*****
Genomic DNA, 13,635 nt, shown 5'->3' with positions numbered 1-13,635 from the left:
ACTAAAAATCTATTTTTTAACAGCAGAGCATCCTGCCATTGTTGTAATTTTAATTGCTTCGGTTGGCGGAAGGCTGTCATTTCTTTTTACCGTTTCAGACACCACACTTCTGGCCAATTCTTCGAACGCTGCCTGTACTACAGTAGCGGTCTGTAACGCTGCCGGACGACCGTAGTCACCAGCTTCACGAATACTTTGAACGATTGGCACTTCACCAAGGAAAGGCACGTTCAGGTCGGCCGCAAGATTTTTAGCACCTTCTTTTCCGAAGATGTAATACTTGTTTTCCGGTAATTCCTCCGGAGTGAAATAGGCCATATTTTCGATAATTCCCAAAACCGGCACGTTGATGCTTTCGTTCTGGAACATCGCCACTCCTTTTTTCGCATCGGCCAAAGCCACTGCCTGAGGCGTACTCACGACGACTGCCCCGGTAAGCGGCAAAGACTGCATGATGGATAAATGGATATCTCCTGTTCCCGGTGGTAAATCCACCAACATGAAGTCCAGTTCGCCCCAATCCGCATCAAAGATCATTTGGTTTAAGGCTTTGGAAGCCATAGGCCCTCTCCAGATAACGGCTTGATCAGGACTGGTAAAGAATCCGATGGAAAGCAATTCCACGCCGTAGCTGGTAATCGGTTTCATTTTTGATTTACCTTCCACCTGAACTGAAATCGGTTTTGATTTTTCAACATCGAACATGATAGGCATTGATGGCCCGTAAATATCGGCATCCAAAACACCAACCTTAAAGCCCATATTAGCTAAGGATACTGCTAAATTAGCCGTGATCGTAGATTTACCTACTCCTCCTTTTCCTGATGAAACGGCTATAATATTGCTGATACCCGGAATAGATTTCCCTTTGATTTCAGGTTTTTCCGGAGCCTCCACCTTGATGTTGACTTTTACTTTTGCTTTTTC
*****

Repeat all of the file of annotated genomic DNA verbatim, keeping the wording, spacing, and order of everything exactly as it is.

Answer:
Genomic DNA, 13,635 nt, shown 5'->3' with positions numbered 1-13,635 from the left:
ACTAAAAATCTATTTTTTAACAGCAGAGCATCCTGCCATTGTTGTAATTTTAATTGCTTCGGTTGGCGGAAGGCTGTCATTTCTTTTTACCGTTTCAGACACCACACTTCTGGCCAATTCTTCGAACGCTGCCTGTACTACAGTAGCGGTCTGTAACGCTGCCGGACGACCGTAGTCACCAGCTTCACGAATACTTTGAACGATTGGCACTTCACCAAGGAAAGGCACGTTCAGGTCGGCCGCAAGATTTTTAGCACCTTCTTTTCCGAAGATGTAATACTTGTTTTCCGGTAATTCCTCCGGAGTGAAATAGGCCATATTTTCGATAATTCCCAAAACCGGCACGTTGATGCTTTCGTTCTGGAACATCGCCACTCCTTTTTTCGCATCGGCCAAAGCCACTGCCTGAGGCGTACTCACGACGACTGCCCCGGTAAGCGGCAAAGACTGCATGATGGATAAATGGATATCTCCTGTTCCCGGTGGTAAATCCACCAACATGAAGTCCAGTTCGCCCCAATCCGCATCAAAGATCATTTGGTTTAAGGCTTTGGAAGCCATAGGCCCTCTCCAGATAACGGCTTGATCAGGACTGGTAAAGAATCCGATGGAAAGCAATTCCACGCCGTAGCTGGTAATCGGTTTCATTTTTGATTTACCTTCCACCTGAACTGAAATCGGTTTTGATTTTTCAACATCGAACATGATAGGCATTGATGGCCCGTAAATATCGGCATCCAAAACACCAACCTTAAAGCCCATATTAGCTAAGGATACTGCTAAATTAGCCGTGATCGTAGATTTACCTACTCCTCCTTTTCCTGATGAAACGGCTATAATATTGCTGATACCCGGAATAGATTTCCCTTTGATTTCAGGTTTTTCCGGAGCCTCCACCTTGATGTTGACTTTTACTTTTGCTTTTTC